Where to spend
There is, of course, a minimum outlay involved in this. Isn’t there always? I’m going to assume that you have a decent-spec computer or laptop. The biggest expense for me was the microphone, but even that wasn’t too expensive. A decent USB microphone is essential. Do a bit of research before buying one. There are several different types. I gave a Fifine Studio condenser mic, which I paid about twenty quid for. If you intend to use the mic for podcasts with other people a bidirectional mic may be a better purchase – though you will pay a lot more. A pop filter is essential too, but these are cheap enough.
The last essential is a set of good headphones. I picked up a pair of Sony monitoring headphones a few years back in a half-price sale. I only paid thirty-five pounds for them. What you need is a set of overhead phones with as little bias as possible.
Where to save
Software. You don’t need a high-end studio to record simple vocal tracks. Audacity is free and powerful. I use it, and I’m certain I’ll never use all of its features. There are also good quality free plug-ins available to enhance the program.
Audacity is simple to use once it’s going, but I’ll admit I found it a little intimidating at first. But that’s no reason not to do it. Writing was intimidating at first. The gym was intimidating at first. Releasing my work was intimidating at first. Everything is. Thankfully there are tons of free video tutorials on YouTube, which I’ve made liberal use of.
Where to record
I’m lucky that the front room of my house is quiet enough to allow me to record. It’s also large enough that my voice doesn’t echo from the walls into my microphone. During term-time it’s ideal. During the holidays... during the holidays I cut back on writing activities and spend more time with my kids. I can write in the evening’s but the house is never quiet enough to record in. If I’m working to a deadline there are offices above my local library for hire at thirty pounds a day. They’re run by a local co-operative. If you don’t have a suitable space at home it’s worth you finding out what local facilities you have.
Recording an audiobook is a much longer task than I expected. You won’t do it in one sitting – that much is obvious. Less obvious is the difference in sound between one recording session and another, if you’ve had to remove your equipment and set it out again. It’s essential to have the equipment set up in the same way each time you sit down to record, and to sit/stand the same distance and angle from the mic as before. A few discreet marks on the surface holding the mic can serve as a reminder of how to set it up again. If this is not possible then measure and make a diagram of the recording set up. This sounds like a hassle, but will ensure the finished product sounds like one professional recording rather than a series of recordings edited together.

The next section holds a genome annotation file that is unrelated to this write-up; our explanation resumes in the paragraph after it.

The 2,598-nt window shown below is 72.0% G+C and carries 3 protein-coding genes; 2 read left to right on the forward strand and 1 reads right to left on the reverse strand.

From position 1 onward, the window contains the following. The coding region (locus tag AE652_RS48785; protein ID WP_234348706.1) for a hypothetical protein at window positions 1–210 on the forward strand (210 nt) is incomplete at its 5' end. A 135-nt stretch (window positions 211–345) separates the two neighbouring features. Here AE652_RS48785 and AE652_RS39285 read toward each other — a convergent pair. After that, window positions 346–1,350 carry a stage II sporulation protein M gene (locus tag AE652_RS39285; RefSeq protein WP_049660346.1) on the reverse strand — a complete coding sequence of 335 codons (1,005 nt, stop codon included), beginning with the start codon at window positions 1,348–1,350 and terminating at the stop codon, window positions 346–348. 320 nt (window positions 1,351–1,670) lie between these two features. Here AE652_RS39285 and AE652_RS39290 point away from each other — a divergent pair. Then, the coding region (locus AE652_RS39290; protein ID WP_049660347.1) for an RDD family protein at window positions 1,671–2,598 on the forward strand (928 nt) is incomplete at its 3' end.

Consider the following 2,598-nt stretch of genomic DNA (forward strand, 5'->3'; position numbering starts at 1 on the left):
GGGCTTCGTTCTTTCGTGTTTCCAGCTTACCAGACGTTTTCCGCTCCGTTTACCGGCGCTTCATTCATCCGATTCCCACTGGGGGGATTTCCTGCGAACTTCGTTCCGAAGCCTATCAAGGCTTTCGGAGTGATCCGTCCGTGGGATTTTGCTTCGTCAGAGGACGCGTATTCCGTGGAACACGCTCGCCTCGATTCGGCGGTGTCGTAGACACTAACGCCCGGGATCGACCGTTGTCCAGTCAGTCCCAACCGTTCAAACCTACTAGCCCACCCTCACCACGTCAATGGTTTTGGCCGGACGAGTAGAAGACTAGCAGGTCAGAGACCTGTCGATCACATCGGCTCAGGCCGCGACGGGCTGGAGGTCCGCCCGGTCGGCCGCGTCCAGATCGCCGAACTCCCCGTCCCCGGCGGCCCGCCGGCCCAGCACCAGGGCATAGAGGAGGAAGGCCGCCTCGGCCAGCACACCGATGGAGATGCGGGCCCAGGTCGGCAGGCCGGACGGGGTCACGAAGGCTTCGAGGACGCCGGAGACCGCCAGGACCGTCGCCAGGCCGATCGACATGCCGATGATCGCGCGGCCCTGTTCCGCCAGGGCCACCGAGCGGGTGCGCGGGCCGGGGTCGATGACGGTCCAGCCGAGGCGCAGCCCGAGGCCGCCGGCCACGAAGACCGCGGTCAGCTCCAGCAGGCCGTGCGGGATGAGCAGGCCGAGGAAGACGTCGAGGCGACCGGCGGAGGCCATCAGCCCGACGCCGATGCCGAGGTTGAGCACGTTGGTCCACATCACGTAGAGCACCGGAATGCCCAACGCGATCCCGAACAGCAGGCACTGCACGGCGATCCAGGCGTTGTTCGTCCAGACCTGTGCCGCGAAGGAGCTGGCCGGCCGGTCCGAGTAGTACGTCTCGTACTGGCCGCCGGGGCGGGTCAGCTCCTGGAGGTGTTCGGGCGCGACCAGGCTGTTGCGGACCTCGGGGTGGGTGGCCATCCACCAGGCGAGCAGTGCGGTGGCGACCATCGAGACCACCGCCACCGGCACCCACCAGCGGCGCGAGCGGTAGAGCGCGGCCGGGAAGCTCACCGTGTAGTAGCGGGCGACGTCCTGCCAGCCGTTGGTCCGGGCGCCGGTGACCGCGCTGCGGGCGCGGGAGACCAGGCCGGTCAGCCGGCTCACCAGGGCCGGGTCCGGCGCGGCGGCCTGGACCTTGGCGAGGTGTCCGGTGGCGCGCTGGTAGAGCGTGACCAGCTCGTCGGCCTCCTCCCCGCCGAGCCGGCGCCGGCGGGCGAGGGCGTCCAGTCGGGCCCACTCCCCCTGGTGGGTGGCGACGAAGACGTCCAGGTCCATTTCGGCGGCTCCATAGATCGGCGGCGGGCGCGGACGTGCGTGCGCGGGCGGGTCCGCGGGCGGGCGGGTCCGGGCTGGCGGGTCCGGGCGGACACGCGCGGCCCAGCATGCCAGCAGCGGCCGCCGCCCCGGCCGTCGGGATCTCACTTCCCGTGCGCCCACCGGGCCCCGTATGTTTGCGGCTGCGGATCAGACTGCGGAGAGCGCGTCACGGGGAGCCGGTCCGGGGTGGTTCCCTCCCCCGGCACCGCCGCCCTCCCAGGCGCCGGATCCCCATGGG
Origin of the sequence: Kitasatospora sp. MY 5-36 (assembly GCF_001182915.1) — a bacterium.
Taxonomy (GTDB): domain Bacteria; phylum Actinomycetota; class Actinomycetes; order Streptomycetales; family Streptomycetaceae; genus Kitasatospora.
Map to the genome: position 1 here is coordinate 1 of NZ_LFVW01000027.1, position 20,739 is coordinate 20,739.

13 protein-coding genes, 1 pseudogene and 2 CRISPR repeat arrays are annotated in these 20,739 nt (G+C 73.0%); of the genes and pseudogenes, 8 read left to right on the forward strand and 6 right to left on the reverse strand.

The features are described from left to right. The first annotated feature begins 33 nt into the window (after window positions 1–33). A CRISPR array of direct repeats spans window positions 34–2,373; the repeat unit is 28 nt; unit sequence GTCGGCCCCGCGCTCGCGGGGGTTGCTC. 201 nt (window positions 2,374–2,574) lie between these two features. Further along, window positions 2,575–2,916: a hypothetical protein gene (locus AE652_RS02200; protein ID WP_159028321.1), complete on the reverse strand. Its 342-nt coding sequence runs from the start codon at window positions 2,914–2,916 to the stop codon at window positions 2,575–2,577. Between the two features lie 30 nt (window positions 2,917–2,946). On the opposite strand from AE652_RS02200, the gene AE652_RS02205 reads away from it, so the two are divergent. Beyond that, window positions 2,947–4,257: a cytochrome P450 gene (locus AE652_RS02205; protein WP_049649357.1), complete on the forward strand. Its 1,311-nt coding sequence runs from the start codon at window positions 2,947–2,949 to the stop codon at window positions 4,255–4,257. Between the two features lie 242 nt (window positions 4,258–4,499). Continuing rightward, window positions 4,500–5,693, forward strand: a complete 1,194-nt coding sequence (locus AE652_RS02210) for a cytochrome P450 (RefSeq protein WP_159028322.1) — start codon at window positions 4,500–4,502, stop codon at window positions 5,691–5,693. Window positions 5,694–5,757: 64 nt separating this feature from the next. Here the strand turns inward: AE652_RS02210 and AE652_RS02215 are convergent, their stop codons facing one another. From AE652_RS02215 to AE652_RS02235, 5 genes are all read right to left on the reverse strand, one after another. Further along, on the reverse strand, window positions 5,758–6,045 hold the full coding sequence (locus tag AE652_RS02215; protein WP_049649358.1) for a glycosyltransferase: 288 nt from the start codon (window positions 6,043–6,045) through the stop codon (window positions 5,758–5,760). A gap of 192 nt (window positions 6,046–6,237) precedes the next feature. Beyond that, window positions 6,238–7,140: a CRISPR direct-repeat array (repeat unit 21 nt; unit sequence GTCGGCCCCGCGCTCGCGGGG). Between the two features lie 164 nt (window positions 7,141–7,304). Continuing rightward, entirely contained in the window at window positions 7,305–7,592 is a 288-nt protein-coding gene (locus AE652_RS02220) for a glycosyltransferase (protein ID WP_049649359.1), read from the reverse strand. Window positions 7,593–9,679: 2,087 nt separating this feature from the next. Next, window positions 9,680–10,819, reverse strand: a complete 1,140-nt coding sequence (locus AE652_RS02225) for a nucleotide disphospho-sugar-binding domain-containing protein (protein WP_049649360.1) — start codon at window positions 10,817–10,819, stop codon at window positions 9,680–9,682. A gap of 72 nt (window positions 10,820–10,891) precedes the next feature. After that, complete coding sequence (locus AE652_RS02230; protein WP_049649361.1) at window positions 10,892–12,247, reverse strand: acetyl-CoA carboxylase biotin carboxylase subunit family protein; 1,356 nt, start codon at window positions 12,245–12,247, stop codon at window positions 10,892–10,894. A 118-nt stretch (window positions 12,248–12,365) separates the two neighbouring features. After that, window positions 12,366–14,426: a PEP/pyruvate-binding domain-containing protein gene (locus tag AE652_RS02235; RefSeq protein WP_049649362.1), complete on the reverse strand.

Where to sit
Do a few test recordings to find the best place to sit and the best angle for the mic. You’ll want to be close to the mic to get as ‘dry’ a recording as possible. Try different angles to get as clear as sound as you can without the harsher p, b, and s sounds ‘popping’.
A word about posture. You should sit upright. Slouching will affect the quality of your recording and make the reading more difficult. I found I had to concentrate on my breathing as much as the words when I first started. Regular breaths, deep and steady, are the way to go. Sitting upright, or even standing, helps this immensely.
What to read
I find it easiest to read from the Kindle. It’s easier to prop up in a readable fashion, the text is scalable, and it has no pages to rustle. I find it easiest to read each short story or chapter in one continuous take, editing out all the mistakes afterwards.
What to wear
This may not seem important, but the more comfortable you are when you record the easier you’ll find the experience – and the better the final product will be. Wear something loose, and not too hot or cold.
You’ll also need to be aware of any jewellery you’re wearing. If anything clinks or rattles the mic will pick it up.
What to drink.
Water is best. Keep a beaker handy, and drink regularly when recording. Little and often is the best way to keep your throat moist when reading or speaking all day. A coffee or tea is okay too, though I find I need to leave the mic more often when I’m drinking caffeine. Avoid sugary drinks. They’ll give you a claggy throat and affect your recording.
When to record
This one’s up to you. I prefer to record in the mornings once the kids have gone to school. I’ll usually do two or three hours’ worth before moving on to another task – writing, drafting, social media, editing or mastering the recording. Try recording at different times of the day, and for different lengths of time to see what works best for you.
Those are my ten tips for recording your audiobooks and podcasts. If you have any to add please leave a comment!
The Tor will hopefully be releases on Audible before Christmas. The Soul Bazaar is undergoing post-production.
My bookstore can be found here.